When Israel Defense Forces Chief Gadi Eisenkot gave an interview to the Saudi media, he disclosed that Israel was ready to share sensitive intelligence with moderate Arab countries for the purpose of countering Iran. Perhaps he was disclosing what has been already happening since at least American President Obama.
Understanding what prompted Eisenkot may be “the enemy of my enemy is my friend.” Saudi Arabia is a not natural friend of Israel tending to historically support wars against Israel and favoring Palestinian aggression and demands. However Shiite Iran is at odds with Sunni Saudi Arabia and Israel is at odds with Shiite Iran and its proxies Hamas and Hezbollah. Saudi Arabia is also engaged against anti-Iranian Shiite proxies in Syria and elsewhere. So it would be an understatement to say that the world’s worst-kept secret is that Israel and Saudi Arabia are almost perfectly aligned in their opposition to Iran.
The direct sharing of sensitive intelligence would not be a foregone conclusion from this. It would be easier to contemplate sharing via a common ally such as the United States of America. However the dubious quality of American leadership in the Middle East by both Presidents Obama and Trump means that Saudi Arabia may have stopped expecting the American cavalry to ride in and save the day.
Both American presidents have inadvertently created the opportunity for direct Israel-Saudi intelligence sharing and even opened the possibility of new alliances in the Middle East. It was the Obama administration’s support of the Iranian nuclear deal 2015, which both Israel and Saudi Arabia countries opposed, that can be identified as the start of a closer Israel-Saudi partnership to block an ascendant Shia Islam. Both Israel and Saudi Arabia lobbied Washington against the deal. Now after a year in office in late 2017 Trump has yet to address their concerns about Iranian misconduct with much more than menacing rhetoric.
It is not just the lack of any substantial Trump action against the Iranian nuclear deal that has led to the blossoming of Israel Saudi relations. It is also American apathy in Syria.
Obama decided against a military response to the Assad regime even when it used chemical weapons in 2013. The Trump administration is similarly stymied by Russian diplomacy as the Syrian civil war rages on. Not heading the sentiments American inaction has not only rehabilitated Russia as a destructive regional power but has also emboldened its Iranian confederates where Saudi Arabia has stopped expecting the American cavalry to ride in and save the day. Saudi Arabia believes there is no future for Assad and even offered to send in ground forces possibility in coordination with Turkey.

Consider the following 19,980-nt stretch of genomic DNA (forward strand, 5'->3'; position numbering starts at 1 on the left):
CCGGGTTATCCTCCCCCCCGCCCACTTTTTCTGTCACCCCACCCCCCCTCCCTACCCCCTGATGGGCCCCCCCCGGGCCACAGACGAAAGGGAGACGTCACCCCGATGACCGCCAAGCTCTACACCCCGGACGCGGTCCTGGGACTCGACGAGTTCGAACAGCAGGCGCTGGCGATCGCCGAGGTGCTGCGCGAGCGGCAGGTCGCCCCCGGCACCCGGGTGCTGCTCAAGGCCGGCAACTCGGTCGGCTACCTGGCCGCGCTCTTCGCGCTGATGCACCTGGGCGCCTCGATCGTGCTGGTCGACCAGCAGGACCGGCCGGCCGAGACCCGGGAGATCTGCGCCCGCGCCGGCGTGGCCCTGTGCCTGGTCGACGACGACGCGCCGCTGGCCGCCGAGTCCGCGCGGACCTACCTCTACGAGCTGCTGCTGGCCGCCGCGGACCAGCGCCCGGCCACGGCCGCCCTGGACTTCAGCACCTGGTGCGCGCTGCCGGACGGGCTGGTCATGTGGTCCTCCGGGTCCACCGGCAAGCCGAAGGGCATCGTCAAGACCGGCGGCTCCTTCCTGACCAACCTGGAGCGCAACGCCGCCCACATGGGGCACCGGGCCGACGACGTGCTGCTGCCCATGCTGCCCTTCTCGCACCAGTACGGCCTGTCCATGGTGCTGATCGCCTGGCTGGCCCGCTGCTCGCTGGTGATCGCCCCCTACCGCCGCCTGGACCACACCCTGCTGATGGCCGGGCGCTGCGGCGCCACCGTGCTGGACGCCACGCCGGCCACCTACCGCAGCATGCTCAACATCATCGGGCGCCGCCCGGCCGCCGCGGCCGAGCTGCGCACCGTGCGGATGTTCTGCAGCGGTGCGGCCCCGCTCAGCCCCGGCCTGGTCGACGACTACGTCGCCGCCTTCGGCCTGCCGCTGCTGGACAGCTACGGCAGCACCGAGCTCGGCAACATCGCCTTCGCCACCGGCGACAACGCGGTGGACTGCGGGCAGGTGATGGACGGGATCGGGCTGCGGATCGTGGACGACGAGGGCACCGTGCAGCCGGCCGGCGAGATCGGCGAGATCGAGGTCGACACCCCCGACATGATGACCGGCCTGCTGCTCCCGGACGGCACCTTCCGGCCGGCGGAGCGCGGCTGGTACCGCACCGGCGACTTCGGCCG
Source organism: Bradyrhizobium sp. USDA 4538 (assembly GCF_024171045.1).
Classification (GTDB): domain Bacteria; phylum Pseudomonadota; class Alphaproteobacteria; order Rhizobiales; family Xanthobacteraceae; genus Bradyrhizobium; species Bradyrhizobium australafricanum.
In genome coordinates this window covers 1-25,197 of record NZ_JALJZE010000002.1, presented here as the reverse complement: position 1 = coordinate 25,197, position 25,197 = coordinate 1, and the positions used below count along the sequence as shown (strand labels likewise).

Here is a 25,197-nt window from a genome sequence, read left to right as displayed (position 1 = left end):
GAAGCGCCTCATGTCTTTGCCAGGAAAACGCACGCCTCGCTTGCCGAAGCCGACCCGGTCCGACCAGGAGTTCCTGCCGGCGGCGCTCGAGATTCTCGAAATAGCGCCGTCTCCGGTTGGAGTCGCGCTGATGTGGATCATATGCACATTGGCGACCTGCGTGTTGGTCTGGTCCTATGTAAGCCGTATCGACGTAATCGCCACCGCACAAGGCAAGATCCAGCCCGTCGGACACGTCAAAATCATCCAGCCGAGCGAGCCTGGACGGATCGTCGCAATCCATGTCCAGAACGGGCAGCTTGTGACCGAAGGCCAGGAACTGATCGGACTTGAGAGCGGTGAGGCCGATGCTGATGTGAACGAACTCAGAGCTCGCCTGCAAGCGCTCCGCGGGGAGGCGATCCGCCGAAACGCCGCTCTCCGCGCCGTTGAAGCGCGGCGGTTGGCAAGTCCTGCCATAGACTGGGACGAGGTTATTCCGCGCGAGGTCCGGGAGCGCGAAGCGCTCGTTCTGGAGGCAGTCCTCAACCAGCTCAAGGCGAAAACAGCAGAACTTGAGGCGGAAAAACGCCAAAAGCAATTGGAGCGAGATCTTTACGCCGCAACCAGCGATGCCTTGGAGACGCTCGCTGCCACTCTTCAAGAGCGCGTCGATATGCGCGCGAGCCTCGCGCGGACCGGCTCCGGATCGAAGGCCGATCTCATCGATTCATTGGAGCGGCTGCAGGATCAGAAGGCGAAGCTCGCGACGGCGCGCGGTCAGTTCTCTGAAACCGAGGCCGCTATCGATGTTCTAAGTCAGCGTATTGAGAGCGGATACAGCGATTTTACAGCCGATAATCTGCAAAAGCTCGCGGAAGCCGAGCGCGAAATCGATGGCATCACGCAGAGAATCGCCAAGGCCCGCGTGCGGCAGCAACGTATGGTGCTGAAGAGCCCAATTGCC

Israel has also been doing its part to confront the Shia axis between Iran and Syria and it has no intention of stopping, especially since its petition to establish a sizable buffer zone to keep Iranian troops and proxy forces away from its border in the Golan Heights.
So both Israel and Saudi Arabia appear to agree that Russian cover of Assad is with the acquiescence of and by American apathy leading to the “legitimate” presence of Iranian military advisers in Syria.
With the absence of American superpower involvement and left to their own devices, regional powers and even smaller states are liable to advance solutions tailored to their needs. Born of the lack of active, proactive and substantial American engagement in Syria, and against Iran and its proxies it is not surprising that Eisenkot’s interview shows Israel’s view of the potential of a cooperative spirit of Israel Saudi relations. However what of the Saudi response?
A young generation of Saudi royals stepping up to the Crown include Prince Mohammed bin Salman who is leading the charge on Iran, pushing back against its influence in Yemen and Lebanon. The Saudi-encouraged resignation of Lebanese Prime Minister Saad Hariri was a bold move designed to challenge Iran’s Hezbollah proxy and expose its control over the Lebanese state. It would certainly do him no harm to accept Eisenkot’s offer!
If Pax Americana is dead in the Middle East, it’s only because its two Presidents Obama and Trump have euthanized it. Foreign leaders who recognize America’s contribution to a stable world are trying unsuccessfully to wake the slumbering giant. In the meanwhile French President Emmanuel Macron is filling the vacuum on Lebanon; the leaders of Russia, Turkey and Iran have launched a new initiative in Sochi to achieve a political settlement in Syria; hot spots like Iraqi Kurdistan and Yemen risk triggering wider conflicts.
Israel, Saudi Arabia and other moderate Arab states would welcome a more engaged America into their backyard but until this happens are taking care of their own business. Israel and Saudi Arabia aren’t sitting on their hands in anticipation of an American decision that may never come even though Trump has less than three years before the next American presidential elections.